|Self, philosophy: the concept of the self cannot be exactly separated from the concept of the I. Over the past few years, more and more traditional terms of both concepts have been relativized. In particular, a constant nature of the self or the I is no longer assumed today. See also brain/brain state, mind, state of mind, I, subjects, perception, person._____________Annotation: The above characterizations of concepts are neither definitions nor exhausting presentations of problems related to them. Instead, they are intended to give a short introduction to the contributions below. – Lexicon of Arguments. |
|Frank I 91
Self/Anscombe: the self is no Cartesian idea, but it can be combined with a Cartesian ego theory. But this is again derived from a missed reflexive pronoun.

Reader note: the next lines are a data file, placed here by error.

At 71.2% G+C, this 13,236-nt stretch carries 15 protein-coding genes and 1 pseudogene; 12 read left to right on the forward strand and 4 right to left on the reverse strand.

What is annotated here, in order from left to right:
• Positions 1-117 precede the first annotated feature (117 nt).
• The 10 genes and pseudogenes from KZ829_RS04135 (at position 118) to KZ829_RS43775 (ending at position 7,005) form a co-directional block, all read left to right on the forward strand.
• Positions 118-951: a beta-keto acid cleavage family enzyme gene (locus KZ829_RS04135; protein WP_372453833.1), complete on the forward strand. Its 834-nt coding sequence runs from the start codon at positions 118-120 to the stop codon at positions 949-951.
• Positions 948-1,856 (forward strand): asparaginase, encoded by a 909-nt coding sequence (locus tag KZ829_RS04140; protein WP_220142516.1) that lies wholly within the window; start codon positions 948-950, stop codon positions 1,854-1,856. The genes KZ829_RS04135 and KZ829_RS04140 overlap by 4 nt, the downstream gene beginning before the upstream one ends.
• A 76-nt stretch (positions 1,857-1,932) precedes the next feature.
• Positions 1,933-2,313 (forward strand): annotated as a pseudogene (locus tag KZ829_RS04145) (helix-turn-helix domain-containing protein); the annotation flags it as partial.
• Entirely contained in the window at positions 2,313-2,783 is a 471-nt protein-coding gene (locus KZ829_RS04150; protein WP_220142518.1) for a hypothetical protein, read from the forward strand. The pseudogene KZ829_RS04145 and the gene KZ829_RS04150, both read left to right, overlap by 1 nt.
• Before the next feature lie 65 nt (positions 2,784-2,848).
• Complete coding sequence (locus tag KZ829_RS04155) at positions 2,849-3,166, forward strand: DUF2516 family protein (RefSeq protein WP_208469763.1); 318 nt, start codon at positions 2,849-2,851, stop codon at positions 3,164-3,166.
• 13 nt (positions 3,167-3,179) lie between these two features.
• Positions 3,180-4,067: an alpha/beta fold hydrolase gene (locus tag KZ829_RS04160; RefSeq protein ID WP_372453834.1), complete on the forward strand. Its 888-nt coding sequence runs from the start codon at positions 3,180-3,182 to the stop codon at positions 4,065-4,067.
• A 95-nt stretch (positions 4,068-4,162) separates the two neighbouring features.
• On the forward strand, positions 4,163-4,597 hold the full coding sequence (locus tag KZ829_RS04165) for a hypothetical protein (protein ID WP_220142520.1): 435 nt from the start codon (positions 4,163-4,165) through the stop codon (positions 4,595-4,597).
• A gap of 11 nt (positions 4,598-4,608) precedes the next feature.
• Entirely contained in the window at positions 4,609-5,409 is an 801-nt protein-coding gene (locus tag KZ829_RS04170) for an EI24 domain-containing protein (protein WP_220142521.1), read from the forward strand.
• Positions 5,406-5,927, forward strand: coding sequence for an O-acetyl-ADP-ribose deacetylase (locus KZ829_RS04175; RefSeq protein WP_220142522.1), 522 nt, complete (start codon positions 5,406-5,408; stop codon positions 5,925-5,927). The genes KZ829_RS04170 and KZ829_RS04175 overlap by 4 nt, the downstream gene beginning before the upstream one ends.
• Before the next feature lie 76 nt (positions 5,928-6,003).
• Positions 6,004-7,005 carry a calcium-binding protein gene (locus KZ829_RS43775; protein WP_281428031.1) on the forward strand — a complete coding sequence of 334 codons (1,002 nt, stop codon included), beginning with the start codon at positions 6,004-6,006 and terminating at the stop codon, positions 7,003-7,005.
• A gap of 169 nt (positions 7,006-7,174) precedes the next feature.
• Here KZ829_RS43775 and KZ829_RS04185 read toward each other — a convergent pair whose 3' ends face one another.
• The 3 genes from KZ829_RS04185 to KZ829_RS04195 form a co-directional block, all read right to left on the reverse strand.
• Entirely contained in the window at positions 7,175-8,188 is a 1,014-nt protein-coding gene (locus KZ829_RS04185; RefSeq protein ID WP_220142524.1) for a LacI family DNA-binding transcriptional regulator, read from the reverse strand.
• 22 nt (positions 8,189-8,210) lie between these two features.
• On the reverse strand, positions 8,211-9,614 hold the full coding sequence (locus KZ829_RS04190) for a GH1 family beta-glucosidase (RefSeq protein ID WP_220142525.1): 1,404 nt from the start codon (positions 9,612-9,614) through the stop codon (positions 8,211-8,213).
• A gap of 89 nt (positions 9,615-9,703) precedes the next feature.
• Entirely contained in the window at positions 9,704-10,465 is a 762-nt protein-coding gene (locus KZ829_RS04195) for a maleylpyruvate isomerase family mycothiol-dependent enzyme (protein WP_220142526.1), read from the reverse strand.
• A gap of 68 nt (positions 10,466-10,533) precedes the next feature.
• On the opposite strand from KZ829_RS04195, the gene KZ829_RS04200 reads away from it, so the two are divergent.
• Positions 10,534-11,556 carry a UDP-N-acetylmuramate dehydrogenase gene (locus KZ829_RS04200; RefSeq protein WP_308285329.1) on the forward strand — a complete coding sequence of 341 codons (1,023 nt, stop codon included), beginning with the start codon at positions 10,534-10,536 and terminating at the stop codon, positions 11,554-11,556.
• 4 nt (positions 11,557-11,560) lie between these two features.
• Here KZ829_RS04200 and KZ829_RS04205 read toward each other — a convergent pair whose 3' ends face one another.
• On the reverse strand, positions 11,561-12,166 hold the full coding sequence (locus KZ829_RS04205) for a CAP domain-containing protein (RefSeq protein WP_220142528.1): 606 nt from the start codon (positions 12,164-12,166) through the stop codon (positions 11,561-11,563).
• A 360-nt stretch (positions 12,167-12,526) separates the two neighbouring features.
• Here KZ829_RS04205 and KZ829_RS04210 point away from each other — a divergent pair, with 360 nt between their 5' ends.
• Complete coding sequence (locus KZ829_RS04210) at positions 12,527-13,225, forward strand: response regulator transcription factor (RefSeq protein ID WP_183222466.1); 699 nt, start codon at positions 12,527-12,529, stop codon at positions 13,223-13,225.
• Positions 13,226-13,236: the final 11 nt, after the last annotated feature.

If someone said that the self is connected to a person, then that would be contingent, a happy coincidence!
Another fortunate coincidence would be necessary so that it has something to do with it!
Self/Anscombe: it may be very nice to describe what selves are. But if I do not know that I am a self, I cannot mean a self with "I" . _____________Explanation of symbols: Roman numerals indicate the source, arabic numerals indicate the page number. The corresponding books are indicated on the right hand side. ((s)…): Comment by the sender of the contribution. The note [Author1]Vs[Author2] or [Author]Vs[term] is an addition from the Dictionary of Arguments. If a German edition is specified, the page numbers refer to this edition.
G.E. M. Anscombe
"The First Person", in: G. E. M. Anscombe The Collected Philosophical Papers, Vol. II: "Metaphysics and the Philosophy of Mind", Oxford 1981, pp. 21-36
Analytische Theorien des Selbstbewusstseins, Manfred Frank, Frankfurt/M. 1994
M. Frank (Hrsg.)
Analytische Theorien des Selbstbewusstseins Frankfurt 1994